The case concerns non-payment of Skye Bridge tolls
A Skye Bridge protester is asking judges to reopen a case presided over by members of a "secret society".
Robbie the Pict believes there is an extensive legal membership of the Speculative Society (Spec), an elite debating club founded in 1764.
His legal challenge relates to his conviction at Dingwall Sheriff Court in November 1998 for failing to pay the Skye Bridge toll.
He wants his appeal, which questioned the legality of the Crown paperwork authorising the tolls, to be reheard before judges with no connections to the society.
It is important to stress that no conspiracy is suggested by the petitioner
However, Advocate Depute Raymond Doherty accused him of presenting a "fanciful" case backed by little evidence.
Robbie's petition was originally brought in December at the justiciary appeal court.
However, it was continued because one of the judges, Lord Osborne, was a known member of the historic society.
Robbie read from a 44-page speech when the case called before Lords Gill, Kirkwood and Wheatley on Tuesday.
He claimed that the Speculative Society has Masonic connections.
He asked the three judges whether they were freemasons - a question they declined to answer.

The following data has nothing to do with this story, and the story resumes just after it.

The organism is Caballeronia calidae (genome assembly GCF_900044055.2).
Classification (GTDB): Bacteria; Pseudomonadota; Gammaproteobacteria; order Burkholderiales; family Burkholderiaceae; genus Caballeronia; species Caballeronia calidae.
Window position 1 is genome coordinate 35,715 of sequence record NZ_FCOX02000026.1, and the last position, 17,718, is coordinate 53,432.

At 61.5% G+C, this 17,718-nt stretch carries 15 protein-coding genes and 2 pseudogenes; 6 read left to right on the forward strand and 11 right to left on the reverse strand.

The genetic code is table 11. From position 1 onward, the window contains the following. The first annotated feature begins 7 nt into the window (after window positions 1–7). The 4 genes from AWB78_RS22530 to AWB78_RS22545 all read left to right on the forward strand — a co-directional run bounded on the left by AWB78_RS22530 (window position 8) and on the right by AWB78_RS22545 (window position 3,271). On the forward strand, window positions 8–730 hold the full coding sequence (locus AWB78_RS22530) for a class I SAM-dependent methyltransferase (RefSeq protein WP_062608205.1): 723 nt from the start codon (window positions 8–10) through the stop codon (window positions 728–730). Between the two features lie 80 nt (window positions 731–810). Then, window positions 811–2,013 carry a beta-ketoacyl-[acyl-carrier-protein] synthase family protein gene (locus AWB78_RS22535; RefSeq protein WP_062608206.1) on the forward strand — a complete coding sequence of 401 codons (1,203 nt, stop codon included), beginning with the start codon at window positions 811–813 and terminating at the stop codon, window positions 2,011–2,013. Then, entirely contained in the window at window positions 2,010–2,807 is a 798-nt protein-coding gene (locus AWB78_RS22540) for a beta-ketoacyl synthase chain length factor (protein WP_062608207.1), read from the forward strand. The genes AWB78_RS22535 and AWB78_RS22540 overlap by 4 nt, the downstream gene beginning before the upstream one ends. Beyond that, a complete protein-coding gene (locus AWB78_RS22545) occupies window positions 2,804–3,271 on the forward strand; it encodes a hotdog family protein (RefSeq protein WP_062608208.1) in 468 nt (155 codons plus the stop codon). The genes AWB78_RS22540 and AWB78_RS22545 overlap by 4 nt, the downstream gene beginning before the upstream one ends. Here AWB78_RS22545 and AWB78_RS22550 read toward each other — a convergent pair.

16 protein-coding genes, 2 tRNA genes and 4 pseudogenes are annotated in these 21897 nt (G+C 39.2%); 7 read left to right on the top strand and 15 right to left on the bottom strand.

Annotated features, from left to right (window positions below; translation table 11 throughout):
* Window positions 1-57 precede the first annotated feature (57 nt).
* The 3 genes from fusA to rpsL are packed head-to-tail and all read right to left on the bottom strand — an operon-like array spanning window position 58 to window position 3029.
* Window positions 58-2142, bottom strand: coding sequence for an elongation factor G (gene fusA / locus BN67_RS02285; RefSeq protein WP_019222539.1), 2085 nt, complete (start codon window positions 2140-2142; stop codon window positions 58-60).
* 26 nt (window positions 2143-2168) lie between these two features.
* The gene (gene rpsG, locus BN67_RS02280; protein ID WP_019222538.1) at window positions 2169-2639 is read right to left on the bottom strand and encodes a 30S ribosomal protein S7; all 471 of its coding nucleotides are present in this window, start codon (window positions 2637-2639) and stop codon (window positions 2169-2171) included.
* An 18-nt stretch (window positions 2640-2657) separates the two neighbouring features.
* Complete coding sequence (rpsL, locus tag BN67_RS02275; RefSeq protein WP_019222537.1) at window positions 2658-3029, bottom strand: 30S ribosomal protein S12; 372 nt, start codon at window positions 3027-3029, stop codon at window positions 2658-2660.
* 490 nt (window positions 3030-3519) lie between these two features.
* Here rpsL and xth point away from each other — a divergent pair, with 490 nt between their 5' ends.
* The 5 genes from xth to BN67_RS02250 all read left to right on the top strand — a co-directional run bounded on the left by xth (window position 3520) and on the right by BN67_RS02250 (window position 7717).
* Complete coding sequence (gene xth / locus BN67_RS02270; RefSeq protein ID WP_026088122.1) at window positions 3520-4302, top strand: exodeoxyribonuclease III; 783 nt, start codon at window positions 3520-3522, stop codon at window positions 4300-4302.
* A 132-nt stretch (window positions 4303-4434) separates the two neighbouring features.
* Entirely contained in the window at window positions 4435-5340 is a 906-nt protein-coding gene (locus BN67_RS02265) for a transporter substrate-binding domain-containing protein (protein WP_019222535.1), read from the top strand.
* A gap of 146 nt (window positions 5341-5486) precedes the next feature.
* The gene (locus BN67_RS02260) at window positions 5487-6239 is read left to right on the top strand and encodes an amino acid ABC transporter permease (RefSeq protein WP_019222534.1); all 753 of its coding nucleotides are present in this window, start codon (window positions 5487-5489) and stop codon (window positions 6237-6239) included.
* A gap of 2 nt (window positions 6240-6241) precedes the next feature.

"The petitioner will argue that it is not unreasonable to suggest that membership of a closed order with unknown preferences is a
potential threat to the impartiality of a publicly salaried judge," he told the court.
He said that this applied "in particular when brother judges and other parties subject to judgement are members of the same sodality".
Robbie said that Sir Iain Noble, chairman of the Skye Bridge Company, and Sir Angus Grossart, financial adviser to bridge builders the Miller Group, were among the current members of Spec.
He said it was an exclusive body which "would allow the elite to self-perpetuate at the incidental expense of the non-elite, despite their merits".
Three appeal judges are considering the petition
He also referred to 21 court cases which he said had been presided over by judges who were Spec members.
"It is important to stress that no conspiracy is suggested by the petitioner," he said.
"However, the well, or even not so well informed observer, were he appraised of the above, could reasonably perceive the possibility.
"The well-informed amateur of justice is appalled to contemplate the possibility of corruption arising from... Spec presences."
He called for an independent public inquiry into the issue.
I would submit that the concerns advanced by him are fanciful rather than reasonable
However, Mr Doherty accused Robbie of being himself, with strong feelings concerning the Skye bridge issue.
"I would submit that the concerns advanced by him are fanciful rather than reasonable," he said.
In its own literature the Speculative Society describes itself as a secret brotherhood bound by intangible ties of shared loyalty and common tradition.
The present membership said it was nothing more than a light hearted debating club.
The three judges will give their ruling at a later date.